While she faces federal fraud charges and up to 20 years in prison, Elizabeth Holmes thinks people will give her another shot if they can hear her side of the story.
The founder of blood-testing startup Theranos, who raised more than $700 million from investors for technology that was little more than a pipe dream, has recently held meetings with filmmakers regarding a documentary, Nick Bilton writes at Vanity Fair. She also desperately wants to write a book.
“Elizabeth sees herself as the victim,” a former executive close to Holmes tells Bilton.
Should the book or movie ever come to fruition they’re set to prove once and for all that truth really is stranger than fiction. According to a January filing, the Justice Department has nearly 17 million pages of documents to comb through and could file more charges against Holmes, her business partner and former boyfriend Sunny Balwani and even others close to them.
Assistant U.S. Attorney John C. Bostic said in court recently that the “story is bigger than what’s captured in the [original] indictment,” and that it “doesn’t capture all the criminal conduct” the investigation has uncovered, adds Bilton.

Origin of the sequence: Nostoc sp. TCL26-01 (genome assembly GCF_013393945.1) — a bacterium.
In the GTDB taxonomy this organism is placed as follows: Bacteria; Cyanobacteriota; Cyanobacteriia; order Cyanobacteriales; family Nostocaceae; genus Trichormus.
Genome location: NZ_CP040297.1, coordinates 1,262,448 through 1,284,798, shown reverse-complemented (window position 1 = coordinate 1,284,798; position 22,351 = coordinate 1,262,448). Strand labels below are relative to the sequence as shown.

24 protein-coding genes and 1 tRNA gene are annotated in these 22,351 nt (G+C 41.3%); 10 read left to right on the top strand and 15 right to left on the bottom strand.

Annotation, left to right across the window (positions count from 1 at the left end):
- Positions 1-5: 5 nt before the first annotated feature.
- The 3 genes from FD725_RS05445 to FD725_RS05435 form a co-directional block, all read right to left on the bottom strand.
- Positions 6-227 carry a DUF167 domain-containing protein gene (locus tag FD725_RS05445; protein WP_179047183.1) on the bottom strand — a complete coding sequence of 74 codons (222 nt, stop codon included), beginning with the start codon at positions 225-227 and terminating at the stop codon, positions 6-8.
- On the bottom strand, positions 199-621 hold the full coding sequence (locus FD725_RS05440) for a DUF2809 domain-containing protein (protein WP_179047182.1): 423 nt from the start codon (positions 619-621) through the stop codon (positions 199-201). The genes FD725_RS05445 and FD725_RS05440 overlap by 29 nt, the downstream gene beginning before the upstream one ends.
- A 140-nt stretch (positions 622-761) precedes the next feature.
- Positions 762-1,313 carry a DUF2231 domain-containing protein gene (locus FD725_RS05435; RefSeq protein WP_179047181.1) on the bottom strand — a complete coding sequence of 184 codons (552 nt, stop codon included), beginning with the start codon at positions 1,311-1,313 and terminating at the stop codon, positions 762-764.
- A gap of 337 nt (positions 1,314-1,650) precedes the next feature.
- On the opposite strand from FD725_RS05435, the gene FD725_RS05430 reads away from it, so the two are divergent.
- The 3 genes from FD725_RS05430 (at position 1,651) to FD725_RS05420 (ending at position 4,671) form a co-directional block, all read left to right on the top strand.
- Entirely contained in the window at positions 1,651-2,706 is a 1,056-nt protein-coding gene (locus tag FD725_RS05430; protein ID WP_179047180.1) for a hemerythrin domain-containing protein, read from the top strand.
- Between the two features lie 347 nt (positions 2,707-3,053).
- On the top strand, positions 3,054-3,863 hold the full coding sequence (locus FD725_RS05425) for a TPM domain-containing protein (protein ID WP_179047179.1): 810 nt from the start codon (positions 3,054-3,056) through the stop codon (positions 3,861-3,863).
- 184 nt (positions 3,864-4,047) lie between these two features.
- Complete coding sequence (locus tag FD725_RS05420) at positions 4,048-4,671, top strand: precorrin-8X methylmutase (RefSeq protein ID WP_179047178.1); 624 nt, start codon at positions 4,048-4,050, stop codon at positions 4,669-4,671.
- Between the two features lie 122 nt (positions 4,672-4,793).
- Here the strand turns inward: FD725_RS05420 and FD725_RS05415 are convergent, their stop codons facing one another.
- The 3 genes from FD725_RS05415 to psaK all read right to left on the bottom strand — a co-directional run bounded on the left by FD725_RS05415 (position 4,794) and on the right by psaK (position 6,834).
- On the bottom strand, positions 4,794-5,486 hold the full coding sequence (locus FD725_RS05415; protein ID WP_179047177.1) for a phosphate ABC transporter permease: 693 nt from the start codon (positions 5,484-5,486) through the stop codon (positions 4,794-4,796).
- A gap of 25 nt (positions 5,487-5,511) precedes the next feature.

In many ways, Holmes’ story is just too weird to not become a blockbuster movie. A Stanford University dropout who founded a biotech company in 2003 at age 19, she became the youngest self-made female billionaire in the world and was knighted as “the next Steve Jobs” by Silicon Valley and publications including Fortune.
Theranos’ concept centered around cheap blood tests that could be carried out quickly from just one drop of blood — a potentially revolutionary development within the healthcare industry. There was just one snag: the technology didn’t work, a fact Holmes did everything in her power to hide.
Wall Street Journal reporter John Carreyrou started uncovering the true breadth of the fraud in 2015 and went even deeper in his book Bad Blood.